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SEO & Core Algorithms: How to Address, Analyze, and Affect

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SEO & Core Algorithms: How to Address, Analyze, and Affect

The author’s views are entirely his or her own (excluding the unlikely event of hypnosis) and may not always reflect the views of Moz.

Core algorithm updates can be the bane of an SEO’s existence. The number of unknowns coming out of an update keeps people on their feet, as Google seemingly sits back and watches them scramble to address the changes.

Given how cryptic Google typically is about core updates — and even regular updates, for that matter — it can often seem like we’re at the mercy of the algorithm, with no legitimate measures of our own to employ. Google itself has even stated repeatedly that website owners shouldn’t view updates as something they are fighting against.

With all that said, do we just throw our hands up in defeat? The answer is no — there are ample tactics at our disposal, but as with anything in SEO, it’s a more nuanced, longer-term play. Throughout this article, we’ll explore how to address, analyze, and affect the outcomes of core algorithm updates.

How to address Google core algorithm updates

First and foremost, it’s important that we properly calibrate how we think about core algorithm updates. As previously mentioned, Google has confirmed that there is no “fix” that website owners should enact in response, tweeting the following after a previous core update:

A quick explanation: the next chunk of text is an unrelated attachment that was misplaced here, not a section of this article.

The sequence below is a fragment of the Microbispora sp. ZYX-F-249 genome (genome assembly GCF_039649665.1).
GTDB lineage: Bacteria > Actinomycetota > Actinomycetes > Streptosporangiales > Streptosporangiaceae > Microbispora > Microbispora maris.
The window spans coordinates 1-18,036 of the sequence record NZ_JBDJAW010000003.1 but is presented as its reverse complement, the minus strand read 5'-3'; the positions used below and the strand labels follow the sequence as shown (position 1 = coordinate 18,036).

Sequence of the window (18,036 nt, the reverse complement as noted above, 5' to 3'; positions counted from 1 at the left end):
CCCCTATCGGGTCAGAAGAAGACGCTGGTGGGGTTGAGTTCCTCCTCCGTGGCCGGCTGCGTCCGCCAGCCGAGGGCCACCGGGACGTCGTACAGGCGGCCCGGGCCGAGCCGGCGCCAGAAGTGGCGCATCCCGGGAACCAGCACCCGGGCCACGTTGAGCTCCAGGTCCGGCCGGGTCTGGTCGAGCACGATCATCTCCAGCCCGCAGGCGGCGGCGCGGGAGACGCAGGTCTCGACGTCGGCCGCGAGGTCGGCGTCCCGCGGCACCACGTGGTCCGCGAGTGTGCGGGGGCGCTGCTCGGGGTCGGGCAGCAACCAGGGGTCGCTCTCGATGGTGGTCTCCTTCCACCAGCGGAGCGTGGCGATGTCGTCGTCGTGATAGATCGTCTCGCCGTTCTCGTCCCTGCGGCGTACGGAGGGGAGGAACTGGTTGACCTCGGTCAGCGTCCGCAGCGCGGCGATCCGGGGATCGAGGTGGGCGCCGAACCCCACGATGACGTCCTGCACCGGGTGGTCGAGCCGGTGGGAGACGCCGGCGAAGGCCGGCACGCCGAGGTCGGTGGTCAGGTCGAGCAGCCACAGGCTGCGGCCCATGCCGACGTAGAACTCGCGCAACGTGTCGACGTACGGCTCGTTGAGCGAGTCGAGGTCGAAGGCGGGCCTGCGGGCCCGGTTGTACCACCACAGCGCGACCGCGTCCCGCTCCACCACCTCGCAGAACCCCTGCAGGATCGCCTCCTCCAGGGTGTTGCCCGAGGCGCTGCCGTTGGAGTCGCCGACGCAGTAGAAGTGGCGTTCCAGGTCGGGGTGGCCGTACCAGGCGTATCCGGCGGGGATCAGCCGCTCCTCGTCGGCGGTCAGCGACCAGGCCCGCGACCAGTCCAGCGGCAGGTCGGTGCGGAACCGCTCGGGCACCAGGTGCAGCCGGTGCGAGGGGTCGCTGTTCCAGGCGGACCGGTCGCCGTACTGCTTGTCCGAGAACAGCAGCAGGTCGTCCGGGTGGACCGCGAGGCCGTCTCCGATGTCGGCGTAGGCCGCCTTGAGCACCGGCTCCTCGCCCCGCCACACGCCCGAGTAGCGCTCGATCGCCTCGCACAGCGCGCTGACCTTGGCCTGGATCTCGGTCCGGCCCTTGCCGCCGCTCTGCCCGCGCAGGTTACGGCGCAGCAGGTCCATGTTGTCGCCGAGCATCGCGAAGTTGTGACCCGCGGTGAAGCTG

The reason for this lack of an easy “fix” is because websites are evaluated over a period of time. Essentially, this can be viewed as a single, aggregated report card that is then used to inform decisions to reward, punish, or maintain a site’s current status.

Continuing with this metaphor, in order to earn good marks at the end of the school year, we should ensure that we are doing our very best throughout the semester rather than constantly skipping class and cramming right ahead of the final. In the same vein, it’s important to mention that many SEOs have identified a trend where website changes in the weeks leading up to a core update are largely disregarded. This finding does make sense in the context of websites being evaluated on changes made over a longer period of time rather than within just a couple of weeks. In the rare event where Google is kind enough to give us advanced notice of an update, that should not be the signal for us to implement a barrage of changes sitewide.

In an attempt to provide some semblance of concrete data that we can actually use to better understand timing, below are some takeaways using the launch dates of past core updates. The “Brackets” Core Update seems to mark the beginning of when the concept of “core algorithm updates” became more popularized. So, with that in mind, we can glean the following insights from past core updates since “Brackets” in March of 2018.

Core Algorithm Updates Since 2018

Core Algorithm Updates Since 2018
  • Yearly frequency: Three per year with the exception of 2021.
  • Most common month: March and June with 2 updates taking place in those months.

To some extent, we can leverage this data. The average time in between Google Core Algorithm updates is 120 days, which falls in line with our finding that core algorithms updates typically happen three times a year. This can generally be used as a gauge to understand the amount of time we have in between core updates to prompt recovery or algorithmic gains.

How to analyze Google core algorithm updates

Now that we understand the possible timing of core updates, we now need to properly analyze website performance after an update has been rolled out. Within recent years, Google has been slightly more transparent about changes to their algorithm. One piece of information they’ve shared is how long the roll-out period lasts: one to two weeks.